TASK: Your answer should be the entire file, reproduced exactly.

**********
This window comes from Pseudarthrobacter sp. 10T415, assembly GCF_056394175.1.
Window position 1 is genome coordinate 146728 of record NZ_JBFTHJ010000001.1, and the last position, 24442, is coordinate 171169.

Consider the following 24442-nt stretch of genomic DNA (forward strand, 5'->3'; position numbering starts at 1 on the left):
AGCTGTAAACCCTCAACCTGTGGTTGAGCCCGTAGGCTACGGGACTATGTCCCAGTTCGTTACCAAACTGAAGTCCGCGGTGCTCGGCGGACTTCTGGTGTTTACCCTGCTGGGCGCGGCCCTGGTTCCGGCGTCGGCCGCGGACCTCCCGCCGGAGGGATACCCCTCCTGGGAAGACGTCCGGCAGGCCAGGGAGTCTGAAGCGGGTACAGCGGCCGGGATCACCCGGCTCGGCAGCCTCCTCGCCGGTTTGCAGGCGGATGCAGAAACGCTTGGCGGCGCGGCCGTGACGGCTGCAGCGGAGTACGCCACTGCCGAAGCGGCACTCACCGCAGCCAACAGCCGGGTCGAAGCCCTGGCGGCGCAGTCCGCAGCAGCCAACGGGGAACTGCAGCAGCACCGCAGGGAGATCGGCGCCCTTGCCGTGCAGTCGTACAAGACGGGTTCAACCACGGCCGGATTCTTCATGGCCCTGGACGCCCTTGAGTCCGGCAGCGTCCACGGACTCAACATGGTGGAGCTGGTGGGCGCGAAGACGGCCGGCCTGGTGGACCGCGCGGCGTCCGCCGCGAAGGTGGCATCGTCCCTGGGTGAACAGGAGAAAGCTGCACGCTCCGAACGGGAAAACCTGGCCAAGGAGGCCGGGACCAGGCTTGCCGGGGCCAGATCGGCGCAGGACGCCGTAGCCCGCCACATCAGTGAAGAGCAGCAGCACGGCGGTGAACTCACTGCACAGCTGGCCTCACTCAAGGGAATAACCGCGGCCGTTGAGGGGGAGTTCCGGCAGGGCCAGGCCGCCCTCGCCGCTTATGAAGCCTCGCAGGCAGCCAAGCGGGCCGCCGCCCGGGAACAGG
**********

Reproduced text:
This window comes from Pseudarthrobacter sp. 10T415, assembly GCF_056394175.1.
Window position 1 is genome coordinate 146728 of record NZ_JBFTHJ010000001.1, and the last position, 24442, is coordinate 171169.

Consider the following 24442-nt stretch of genomic DNA (forward strand, 5'->3'; position numbering starts at 1 on the left):
AGCTGTAAACCCTCAACCTGTGGTTGAGCCCGTAGGCTACGGGACTATGTCCCAGTTCGTTACCAAACTGAAGTCCGCGGTGCTCGGCGGACTTCTGGTGTTTACCCTGCTGGGCGCGGCCCTGGTTCCGGCGTCGGCCGCGGACCTCCCGCCGGAGGGATACCCCTCCTGGGAAGACGTCCGGCAGGCCAGGGAGTCTGAAGCGGGTACAGCGGCCGGGATCACCCGGCTCGGCAGCCTCCTCGCCGGTTTGCAGGCGGATGCAGAAACGCTTGGCGGCGCGGCCGTGACGGCTGCAGCGGAGTACGCCACTGCCGAAGCGGCACTCACCGCAGCCAACAGCCGGGTCGAAGCCCTGGCGGCGCAGTCCGCAGCAGCCAACGGGGAACTGCAGCAGCACCGCAGGGAGATCGGCGCCCTTGCCGTGCAGTCGTACAAGACGGGTTCAACCACGGCCGGATTCTTCATGGCCCTGGACGCCCTTGAGTCCGGCAGCGTCCACGGACTCAACATGGTGGAGCTGGTGGGCGCGAAGACGGCCGGCCTGGTGGACCGCGCGGCGTCCGCCGCGAAGGTGGCATCGTCCCTGGGTGAACAGGAGAAAGCTGCACGCTCCGAACGGGAAAACCTGGCCAAGGAGGCCGGGACCAGGCTTGCCGGGGCCAGATCGGCGCAGGACGCCGTAGCCCGCCACATCAGTGAAGAGCAGCAGCACGGCGGTGAACTCACTGCACAGCTGGCCTCACTCAAGGGAATAACCGCGGCCGTTGAGGGGGAGTTCCGGCAGGGCCAGGCCGCCCTCGCCGCTTATGAAGCCTCGCAGGCAGCCAAGCGGGCCGCCGCCCGGGAACAGG